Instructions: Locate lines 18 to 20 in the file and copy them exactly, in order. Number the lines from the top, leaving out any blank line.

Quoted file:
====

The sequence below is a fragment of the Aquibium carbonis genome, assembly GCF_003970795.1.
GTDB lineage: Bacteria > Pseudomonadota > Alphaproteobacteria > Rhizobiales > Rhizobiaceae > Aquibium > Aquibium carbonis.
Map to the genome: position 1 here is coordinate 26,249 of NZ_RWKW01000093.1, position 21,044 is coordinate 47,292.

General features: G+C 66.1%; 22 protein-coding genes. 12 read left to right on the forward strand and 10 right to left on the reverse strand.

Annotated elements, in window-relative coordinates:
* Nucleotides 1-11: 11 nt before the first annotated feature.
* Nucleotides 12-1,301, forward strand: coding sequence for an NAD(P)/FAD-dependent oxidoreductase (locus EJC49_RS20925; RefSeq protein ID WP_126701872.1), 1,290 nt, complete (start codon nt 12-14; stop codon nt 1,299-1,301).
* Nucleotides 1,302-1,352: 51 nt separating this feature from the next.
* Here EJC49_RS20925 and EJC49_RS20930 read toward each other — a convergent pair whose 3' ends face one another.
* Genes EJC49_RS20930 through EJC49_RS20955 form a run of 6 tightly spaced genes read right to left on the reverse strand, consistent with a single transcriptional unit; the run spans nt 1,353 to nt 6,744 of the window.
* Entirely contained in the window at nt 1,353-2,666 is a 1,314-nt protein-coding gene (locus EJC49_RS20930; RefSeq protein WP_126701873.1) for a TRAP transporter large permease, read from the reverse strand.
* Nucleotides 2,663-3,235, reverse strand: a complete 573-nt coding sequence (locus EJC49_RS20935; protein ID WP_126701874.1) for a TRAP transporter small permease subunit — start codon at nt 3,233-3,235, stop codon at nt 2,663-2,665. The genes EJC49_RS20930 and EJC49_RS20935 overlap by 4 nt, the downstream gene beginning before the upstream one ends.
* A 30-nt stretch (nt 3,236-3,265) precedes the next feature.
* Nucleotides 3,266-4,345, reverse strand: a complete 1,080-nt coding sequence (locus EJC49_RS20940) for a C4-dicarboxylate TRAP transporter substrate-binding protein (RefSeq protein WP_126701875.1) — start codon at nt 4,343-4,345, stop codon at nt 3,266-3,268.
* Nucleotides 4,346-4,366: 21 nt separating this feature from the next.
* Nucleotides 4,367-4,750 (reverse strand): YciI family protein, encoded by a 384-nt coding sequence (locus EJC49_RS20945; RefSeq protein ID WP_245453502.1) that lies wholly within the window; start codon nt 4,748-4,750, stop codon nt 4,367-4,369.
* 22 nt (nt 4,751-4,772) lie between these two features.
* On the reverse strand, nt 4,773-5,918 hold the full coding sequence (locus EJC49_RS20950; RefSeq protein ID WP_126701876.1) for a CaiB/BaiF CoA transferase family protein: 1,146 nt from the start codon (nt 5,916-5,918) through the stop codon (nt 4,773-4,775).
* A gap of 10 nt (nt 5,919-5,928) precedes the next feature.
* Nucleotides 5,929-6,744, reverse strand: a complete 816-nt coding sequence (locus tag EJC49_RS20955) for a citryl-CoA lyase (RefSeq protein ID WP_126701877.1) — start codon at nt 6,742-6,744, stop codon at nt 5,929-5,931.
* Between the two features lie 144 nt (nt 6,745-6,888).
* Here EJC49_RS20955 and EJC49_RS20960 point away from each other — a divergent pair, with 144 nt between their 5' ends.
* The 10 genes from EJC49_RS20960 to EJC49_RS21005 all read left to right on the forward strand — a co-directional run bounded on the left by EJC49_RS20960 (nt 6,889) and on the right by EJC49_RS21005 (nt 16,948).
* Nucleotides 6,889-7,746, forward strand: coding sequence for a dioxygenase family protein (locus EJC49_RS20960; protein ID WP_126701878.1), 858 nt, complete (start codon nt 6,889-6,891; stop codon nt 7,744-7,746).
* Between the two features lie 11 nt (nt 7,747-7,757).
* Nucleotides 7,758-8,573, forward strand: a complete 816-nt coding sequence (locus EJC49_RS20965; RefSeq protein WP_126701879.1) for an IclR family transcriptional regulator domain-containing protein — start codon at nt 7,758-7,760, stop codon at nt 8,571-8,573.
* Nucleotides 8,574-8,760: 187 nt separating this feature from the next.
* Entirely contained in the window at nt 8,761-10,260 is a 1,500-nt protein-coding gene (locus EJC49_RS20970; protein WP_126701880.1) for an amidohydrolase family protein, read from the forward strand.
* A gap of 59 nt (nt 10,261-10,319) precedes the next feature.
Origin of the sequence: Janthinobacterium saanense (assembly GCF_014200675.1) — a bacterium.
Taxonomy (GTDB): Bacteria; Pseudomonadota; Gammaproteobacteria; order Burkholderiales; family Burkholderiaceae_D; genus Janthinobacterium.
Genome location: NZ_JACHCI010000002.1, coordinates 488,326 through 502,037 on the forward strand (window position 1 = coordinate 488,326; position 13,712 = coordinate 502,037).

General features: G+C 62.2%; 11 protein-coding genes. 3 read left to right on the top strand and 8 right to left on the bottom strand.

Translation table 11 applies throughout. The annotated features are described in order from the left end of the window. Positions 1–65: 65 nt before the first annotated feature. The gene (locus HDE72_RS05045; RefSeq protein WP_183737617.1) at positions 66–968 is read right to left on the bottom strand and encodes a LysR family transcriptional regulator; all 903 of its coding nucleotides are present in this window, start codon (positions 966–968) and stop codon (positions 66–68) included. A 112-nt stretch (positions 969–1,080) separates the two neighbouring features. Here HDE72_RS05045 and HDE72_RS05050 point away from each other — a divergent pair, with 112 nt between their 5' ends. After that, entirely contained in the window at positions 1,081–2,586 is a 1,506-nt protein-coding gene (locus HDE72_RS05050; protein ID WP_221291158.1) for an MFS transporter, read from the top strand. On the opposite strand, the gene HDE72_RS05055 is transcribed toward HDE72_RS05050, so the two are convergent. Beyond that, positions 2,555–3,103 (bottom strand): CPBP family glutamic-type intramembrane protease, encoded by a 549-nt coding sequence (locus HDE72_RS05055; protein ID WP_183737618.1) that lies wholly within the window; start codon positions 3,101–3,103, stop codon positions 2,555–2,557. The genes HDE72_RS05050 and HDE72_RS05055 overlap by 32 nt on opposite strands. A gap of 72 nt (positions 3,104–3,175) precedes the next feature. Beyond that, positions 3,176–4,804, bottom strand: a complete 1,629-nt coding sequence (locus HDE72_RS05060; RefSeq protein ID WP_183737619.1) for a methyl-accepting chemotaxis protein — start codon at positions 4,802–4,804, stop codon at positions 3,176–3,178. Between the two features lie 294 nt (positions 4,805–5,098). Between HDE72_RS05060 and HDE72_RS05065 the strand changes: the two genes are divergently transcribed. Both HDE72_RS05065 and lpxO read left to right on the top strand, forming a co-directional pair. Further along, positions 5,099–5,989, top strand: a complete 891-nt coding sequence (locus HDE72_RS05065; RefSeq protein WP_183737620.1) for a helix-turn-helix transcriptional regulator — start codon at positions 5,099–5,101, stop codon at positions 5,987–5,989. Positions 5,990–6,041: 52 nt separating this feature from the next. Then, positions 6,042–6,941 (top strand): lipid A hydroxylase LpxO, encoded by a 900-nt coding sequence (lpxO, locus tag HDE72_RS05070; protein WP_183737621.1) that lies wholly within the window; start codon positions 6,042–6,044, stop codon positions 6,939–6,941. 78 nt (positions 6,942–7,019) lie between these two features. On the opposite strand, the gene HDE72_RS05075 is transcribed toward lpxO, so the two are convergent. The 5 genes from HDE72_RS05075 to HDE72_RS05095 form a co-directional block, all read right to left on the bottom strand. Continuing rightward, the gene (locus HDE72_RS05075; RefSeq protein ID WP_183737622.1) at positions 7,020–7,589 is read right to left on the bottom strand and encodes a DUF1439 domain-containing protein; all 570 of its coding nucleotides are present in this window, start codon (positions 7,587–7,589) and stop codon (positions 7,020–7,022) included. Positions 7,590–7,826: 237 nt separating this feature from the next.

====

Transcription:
* On the reverse strand, nt 4,773-5,918 hold the full coding sequence (locus EJC49_RS20950; RefSeq protein ID WP_126701876.1) for a CaiB/BaiF CoA transferase family protein: 1,146 nt from the start codon (nt 5,916-5,918) through the stop codon (nt 4,773-4,775).
* A gap of 10 nt (nt 5,919-5,928) precedes the next feature.
* Nucleotides 5,929-6,744, reverse strand: a complete 816-nt coding sequence (locus tag EJC49_RS20955) for a citryl-CoA lyase (RefSeq protein ID WP_126701877.1) — start codon at nt 6,742-6,744, stop codon at nt 5,929-5,931.